Is the U.S. Prepared to Manage Cybersecurity Threats?
By Stephen Recca, M.A
In recognition of Cybersecurity Awareness month in October, our faculty offer insights on both policy and technical issues related to cybersecurity. In our fourth post of the series Bruce Harmon, Ph.D., took a look at the individuals behind cybersecurity threats and the methods they used to wreak havoc. In today’s post, Stephen Recca, M.A., discusses whether the United States is prepared to meet the threats of cybersecurity through industry and government strategies, polices and practical activities.
The United States does not yet have a national strategy to deal with cybersecurity; cyber law is undeveloped; and while narrow segments of expertise exist inside and outside of government, broad understanding of the threat and what we might do to prepare for, recover from, and respond to cyber attacks is woefully lacking.
The Governmental Approach
Of course, some good work has been done by both the federal government and the private sector, both of which have a vested interest in protecting information and sensitive operating systems. The current administration has provided a general overview of the government’s approach to cybersecurity:
Our Nation’s cybersecurity strategy is twofold: (1) improve our resilience to cyber incidents and (2) reduce the cyber threat. Improving our cyber resilience includes hardening our digital infrastructure to be more resistant to penetration and disruption; improving our ability to defend against sophisticated and agile cyber threats and recovering quickly from cyber incidents—whether caused by malicious activity, accident, or natural disaster. Where possible, we must also reduce cyber threats. We seek to reduce threats by working with allies on international norms of acceptable behavior in cyberspace, strengthening law enforcement capabilities against cybercrime, and deterring potential adversaries from taking advantage of our remaining vulnerabilities.
While perhaps implicit, the strategies for public summary does not address how government and the private sector must work together to meet the threat. So there’s some work still to be done to ensure we have a comprehensive approach to cybersecurity, not just a government plan and a private sector plan (or, really, hundreds, if not thousands, of plans). Nevertheless, the “strategy” – really, just a website teaser – does what a strategy should do: provide the guiding principles for a national cybersecurity plan of action. In addition, the site also offers the administration’s 10-point plan, and supporting documents. Worth a visit, and deeper dive into the framework documents. One of which, the Comprehensive National Cybersecurity Initiative, gets to the heart of the vast challenges we face and puts placeholders down on how we might move the nation forward to address current and future threats.
Defense Department Approach
The Department of Defense has long been in the operational game of cyber or information operations. More recently, the Defense Department has taken a keen interest in cybersecurity and defensive strategies, as well as tactics, techniques and procedures. In 2010, U.S. Cyber Command reached initial operational capability and opened its doors for business. General Keith Alexander, head of the National Security Agency, took on the dual role as Commander, USCYBERCOM. In his statement to Congress at the time, Alexander described the playing field:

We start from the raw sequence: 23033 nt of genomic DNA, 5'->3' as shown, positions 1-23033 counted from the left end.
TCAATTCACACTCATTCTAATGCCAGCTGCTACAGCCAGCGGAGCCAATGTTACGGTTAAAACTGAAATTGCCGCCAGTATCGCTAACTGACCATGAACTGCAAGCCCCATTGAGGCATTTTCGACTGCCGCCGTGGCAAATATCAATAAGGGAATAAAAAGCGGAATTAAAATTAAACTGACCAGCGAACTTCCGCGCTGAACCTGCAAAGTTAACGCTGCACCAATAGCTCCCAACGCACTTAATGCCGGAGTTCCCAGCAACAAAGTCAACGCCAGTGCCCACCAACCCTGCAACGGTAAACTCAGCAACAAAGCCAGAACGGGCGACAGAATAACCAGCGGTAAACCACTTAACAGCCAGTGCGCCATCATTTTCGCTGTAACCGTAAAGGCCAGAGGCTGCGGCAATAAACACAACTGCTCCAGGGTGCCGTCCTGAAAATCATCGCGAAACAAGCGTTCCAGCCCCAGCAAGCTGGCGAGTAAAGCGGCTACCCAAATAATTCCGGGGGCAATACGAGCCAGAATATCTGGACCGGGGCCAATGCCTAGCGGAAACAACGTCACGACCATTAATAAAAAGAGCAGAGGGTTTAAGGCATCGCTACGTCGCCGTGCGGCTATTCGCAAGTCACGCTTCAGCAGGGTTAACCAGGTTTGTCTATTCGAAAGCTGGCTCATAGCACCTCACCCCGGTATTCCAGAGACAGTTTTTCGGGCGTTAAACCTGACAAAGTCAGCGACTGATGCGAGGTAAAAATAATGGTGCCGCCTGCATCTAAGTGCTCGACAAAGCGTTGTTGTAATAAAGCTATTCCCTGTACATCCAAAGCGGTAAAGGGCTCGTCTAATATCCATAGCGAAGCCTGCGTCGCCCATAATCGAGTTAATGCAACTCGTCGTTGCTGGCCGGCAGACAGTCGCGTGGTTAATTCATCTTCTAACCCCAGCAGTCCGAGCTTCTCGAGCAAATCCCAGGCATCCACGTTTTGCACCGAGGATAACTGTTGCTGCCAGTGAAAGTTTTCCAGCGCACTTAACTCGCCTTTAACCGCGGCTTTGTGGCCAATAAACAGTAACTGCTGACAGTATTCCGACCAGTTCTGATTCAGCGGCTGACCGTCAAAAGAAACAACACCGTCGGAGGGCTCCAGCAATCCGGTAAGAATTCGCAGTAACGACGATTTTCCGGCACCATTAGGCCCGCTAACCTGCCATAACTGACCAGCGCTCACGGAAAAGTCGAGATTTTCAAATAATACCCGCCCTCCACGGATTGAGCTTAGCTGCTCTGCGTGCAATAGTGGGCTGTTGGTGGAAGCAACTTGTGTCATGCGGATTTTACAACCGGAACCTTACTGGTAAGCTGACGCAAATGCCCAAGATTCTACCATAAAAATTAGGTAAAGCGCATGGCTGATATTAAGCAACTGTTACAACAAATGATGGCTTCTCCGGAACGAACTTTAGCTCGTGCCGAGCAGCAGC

"My own view is that the only way to counteract both criminal and espionage activity online is to be proactive. If the U.S. is taking a formal approach to this, then that has to be a good thing. The Chinese are viewed as the source of a great many attacks on western infrastructure and just recently, the U.S. electrical grid. If that is determined to be an organized attack, I would want to go and take down the source of those attacks. The only problem is that the Internet, by its very nature, has no borders and if the U.S. takes on the mantle of the world's police; that might not go down so well." (Testimony before the House Armed Services Committee)
This gets to the hard truth of developing a national approach to cybersecurity: Are the cyber threats to be treated as crimes or acts of war? If the former, is there a place for the Defense Department to intervene? If latter is the case, what is our threshold for counterstrikes? What tool would we use in our military arsenal if say, China or Iran attack our critical infrastructure. “Before” is clearly the better time to discuss, build consensus, and develop the legal and policy frameworks, as well as the operational tools to protect and respond to these threats. Click for a general understanding of USCYBERCOM’s structure.
To diverge briefly, perhaps we can enjoy rational ignorance of the cyber threat for a bit longer. The term – and its application – is hardly new (coined by Anthony Downs in 1957). Rational ignorance is defined as a “deliberate choice of a person not to acquire (not to pay attention to) a certain kind of information because of its cost in terms of time and effort that yields little or no benefit.” So, in economic decision terms, we choose not to know based on a desire to save time (which is money). There’s another aspect, though, that may apply to our heretofore inability to adequately address cyber issues on a national scale. I’ll call it by its quasi-Latin name, ignoramus ostrichas. Or, the willful burying of our heads in the sand. How’s that working for us so far?
Are our Nation’s leaders doing enough manage cybersecurity threats? Share your thoughts in the comment box below.
Image credit: Oneeyeland / Colin Thomas